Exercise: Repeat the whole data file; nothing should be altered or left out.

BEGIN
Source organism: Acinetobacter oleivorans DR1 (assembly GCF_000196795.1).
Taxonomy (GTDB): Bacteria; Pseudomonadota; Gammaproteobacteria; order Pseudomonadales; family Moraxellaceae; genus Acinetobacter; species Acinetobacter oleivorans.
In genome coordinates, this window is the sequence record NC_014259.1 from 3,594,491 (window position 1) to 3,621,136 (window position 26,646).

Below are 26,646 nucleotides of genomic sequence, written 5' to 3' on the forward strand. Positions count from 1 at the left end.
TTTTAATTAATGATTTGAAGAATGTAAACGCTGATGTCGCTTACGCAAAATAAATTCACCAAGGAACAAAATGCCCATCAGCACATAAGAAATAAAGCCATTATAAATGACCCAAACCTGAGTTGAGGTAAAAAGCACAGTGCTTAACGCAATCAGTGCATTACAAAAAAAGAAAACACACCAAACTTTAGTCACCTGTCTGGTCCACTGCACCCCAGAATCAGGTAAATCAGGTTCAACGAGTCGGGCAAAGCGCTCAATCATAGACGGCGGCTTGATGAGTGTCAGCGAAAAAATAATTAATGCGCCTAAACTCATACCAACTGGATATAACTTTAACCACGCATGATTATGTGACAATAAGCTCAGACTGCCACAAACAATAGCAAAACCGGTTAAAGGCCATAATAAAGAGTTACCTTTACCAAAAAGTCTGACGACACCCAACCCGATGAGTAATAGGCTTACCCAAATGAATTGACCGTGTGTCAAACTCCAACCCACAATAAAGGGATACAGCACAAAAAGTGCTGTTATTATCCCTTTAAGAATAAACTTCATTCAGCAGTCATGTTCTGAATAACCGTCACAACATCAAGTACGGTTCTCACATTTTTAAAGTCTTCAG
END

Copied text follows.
Source organism: Acinetobacter oleivorans DR1 (assembly GCF_000196795.1).
Taxonomy (GTDB): Bacteria; Pseudomonadota; Gammaproteobacteria; order Pseudomonadales; family Moraxellaceae; genus Acinetobacter; species Acinetobacter oleivorans.
In genome coordinates, this window is the sequence record NC_014259.1 from 3,594,491 (window position 1) to 3,621,136 (window position 26,646).

Below are 26,646 nucleotides of genomic sequence, written 5' to 3' on the forward strand. Positions count from 1 at the left end.
TTTTAATTAATGATTTGAAGAATGTAAACGCTGATGTCGCTTACGCAAAATAAATTCACCAAGGAACAAAATGCCCATCAGCACATAAGAAATAAAGCCATTATAAATGACCCAAACCTGAGTTGAGGTAAAAAGCACAGTGCTTAACGCAATCAGTGCATTACAAAAAAAGAAAACACACCAAACTTTAGTCACCTGTCTGGTCCACTGCACCCCAGAATCAGGTAAATCAGGTTCAACGAGTCGGGCAAAGCGCTCAATCATAGACGGCGGCTTGATGAGTGTCAGCGAAAAAATAATTAATGCGCCTAAACTCATACCAACTGGATATAACTTTAACCACGCATGATTATGTGACAATAAGCTCAGACTGCCACAAACAATAGCAAAACCGGTTAAAGGCCATAATAAAGAGTTACCTTTACCAAAAAGTCTGACGACACCCAACCCGATGAGTAATAGGCTTACCCAAATGAATTGACCGTGTGTCAAACTCCAACCCACAATAAAGGGATACAGCACAAAAAGTGCTGTTATTATCCCTTTAAGAATAAACTTCATTCAGCAGTCATGTTCTGAATAACCGTCACAACATCAAGTACGGTTCTCACATTTTTAAAGTCTTCAG